Princeton University Library Catalog

Estimating the value of overseas security commitments / Daniel Egel, Adam R. Grissom, John P. Godges, Jennifer Kavanagh, Howard J. Shatz.

Egel, Daniel [Browse]
  • Santa Monica, Calif. : RAND Corporation, [2016]
  • ©2016
xiii, 81 pages : color illustrations, color maps ; 28 cm.
Summary note:
"Since the 1940s, U.S. international leadership has been justified, in part, by claims of a positive relationship between global stability and domestic prosperity. However, the economic returns from U.S. overseas security commitments have proved extraordinarily difficult to measure. Some policymakers and academics now support reducing or eliminating such commitments, especially in this era of mounting fiscal pressures. RAND researchers use advanced econometric techniques and new data on U.S. overseas security commitments to explore whether and to what extent the United States derives economic benefits from these commitments. The analysis finds that the commitments have positive and statistically significant effects on both U.S. bilateral trade and non-U.S. global bilateral trade. The authors find mixed evidence of the effects on trade costs and no evidence of any effects on civil conflict, either for better or for worse.The authors estimate that a 50-percent retrenchment in U.S. overseas security commitments could reduce U.S. bilateral trade in goods and services annually by as much as $577 billion -- or 18 percent -- excluding trade with Canada and Mexico. Based on conservative assumptions, the resulting annual decline in U.S. gross domestic product (GDP) would be $490 billion (in 2015 U.S. dollars). Others suggest that the GDP benefits of an 80-percent retrenchment could reach $139 billion, but that is less than one-third of the estimated economic losses from just a 50-percent retrenchment. U.S. policymakers should carefully weigh the potential losses against the potential gains when considering large-scale retrenchments of U.S. overseas security commitments"--Publisher's web site.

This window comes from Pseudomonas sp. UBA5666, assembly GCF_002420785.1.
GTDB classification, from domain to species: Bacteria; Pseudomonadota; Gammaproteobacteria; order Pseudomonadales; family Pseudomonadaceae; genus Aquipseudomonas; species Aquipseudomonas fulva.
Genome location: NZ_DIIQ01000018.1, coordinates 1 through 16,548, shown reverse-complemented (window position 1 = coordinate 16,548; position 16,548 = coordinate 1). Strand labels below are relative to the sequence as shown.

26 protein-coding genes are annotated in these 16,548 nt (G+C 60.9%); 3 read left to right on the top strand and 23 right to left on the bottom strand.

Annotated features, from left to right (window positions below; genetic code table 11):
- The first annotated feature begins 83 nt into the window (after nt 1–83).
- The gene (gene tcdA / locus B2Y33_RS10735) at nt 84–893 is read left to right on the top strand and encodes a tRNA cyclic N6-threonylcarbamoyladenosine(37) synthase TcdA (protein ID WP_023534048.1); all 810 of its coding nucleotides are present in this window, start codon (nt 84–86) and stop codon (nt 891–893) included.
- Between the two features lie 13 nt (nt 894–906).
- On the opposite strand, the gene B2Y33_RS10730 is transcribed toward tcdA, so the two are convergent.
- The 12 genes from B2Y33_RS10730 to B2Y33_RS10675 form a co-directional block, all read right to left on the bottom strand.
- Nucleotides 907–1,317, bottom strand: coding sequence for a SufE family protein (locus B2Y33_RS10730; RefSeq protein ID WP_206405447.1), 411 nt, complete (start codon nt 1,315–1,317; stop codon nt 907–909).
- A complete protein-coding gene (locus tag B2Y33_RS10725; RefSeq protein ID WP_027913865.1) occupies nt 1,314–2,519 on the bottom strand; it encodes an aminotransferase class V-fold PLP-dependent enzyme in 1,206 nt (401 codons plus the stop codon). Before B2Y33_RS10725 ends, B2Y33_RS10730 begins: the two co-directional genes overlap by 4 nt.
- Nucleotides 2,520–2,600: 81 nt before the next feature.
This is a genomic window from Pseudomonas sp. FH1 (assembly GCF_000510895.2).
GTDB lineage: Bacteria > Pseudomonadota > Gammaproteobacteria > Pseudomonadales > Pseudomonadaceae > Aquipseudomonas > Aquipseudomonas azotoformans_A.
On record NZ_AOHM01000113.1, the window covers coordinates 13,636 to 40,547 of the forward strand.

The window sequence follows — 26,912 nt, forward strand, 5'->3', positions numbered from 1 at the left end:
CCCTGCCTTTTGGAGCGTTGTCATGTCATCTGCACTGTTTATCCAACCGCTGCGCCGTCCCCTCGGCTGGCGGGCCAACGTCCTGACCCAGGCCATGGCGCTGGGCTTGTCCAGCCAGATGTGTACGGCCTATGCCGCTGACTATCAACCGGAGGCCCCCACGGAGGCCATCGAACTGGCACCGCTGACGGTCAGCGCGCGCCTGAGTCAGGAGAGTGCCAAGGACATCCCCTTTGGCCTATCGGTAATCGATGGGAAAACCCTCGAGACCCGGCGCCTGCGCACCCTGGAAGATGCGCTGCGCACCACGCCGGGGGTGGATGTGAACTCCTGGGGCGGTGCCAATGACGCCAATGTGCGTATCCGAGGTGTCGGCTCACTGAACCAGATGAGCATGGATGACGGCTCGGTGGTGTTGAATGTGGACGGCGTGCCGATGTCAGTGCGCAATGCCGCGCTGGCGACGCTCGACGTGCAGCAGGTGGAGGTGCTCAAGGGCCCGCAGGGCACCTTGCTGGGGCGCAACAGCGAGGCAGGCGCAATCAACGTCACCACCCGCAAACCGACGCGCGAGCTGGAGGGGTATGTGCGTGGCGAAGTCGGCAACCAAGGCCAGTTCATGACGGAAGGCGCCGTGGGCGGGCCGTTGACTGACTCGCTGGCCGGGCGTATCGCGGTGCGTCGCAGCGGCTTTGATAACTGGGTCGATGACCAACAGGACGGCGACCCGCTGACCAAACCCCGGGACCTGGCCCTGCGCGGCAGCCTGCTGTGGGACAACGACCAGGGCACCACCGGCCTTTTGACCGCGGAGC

"RAND Project Air Force."
Bibliographic references:
Includes bibliographical references (pages 77-81).
Introduction -- Measuring U.S. external security commitments -- Empirical approach and identification -- U.S. bilateral trade -- Global bilateral trade -- Global stability -- Trade costs -- Estimated effects of a 50-percent reduction in external security commitments -- Conclusion.
  • 0833094130
  • 9780833094131
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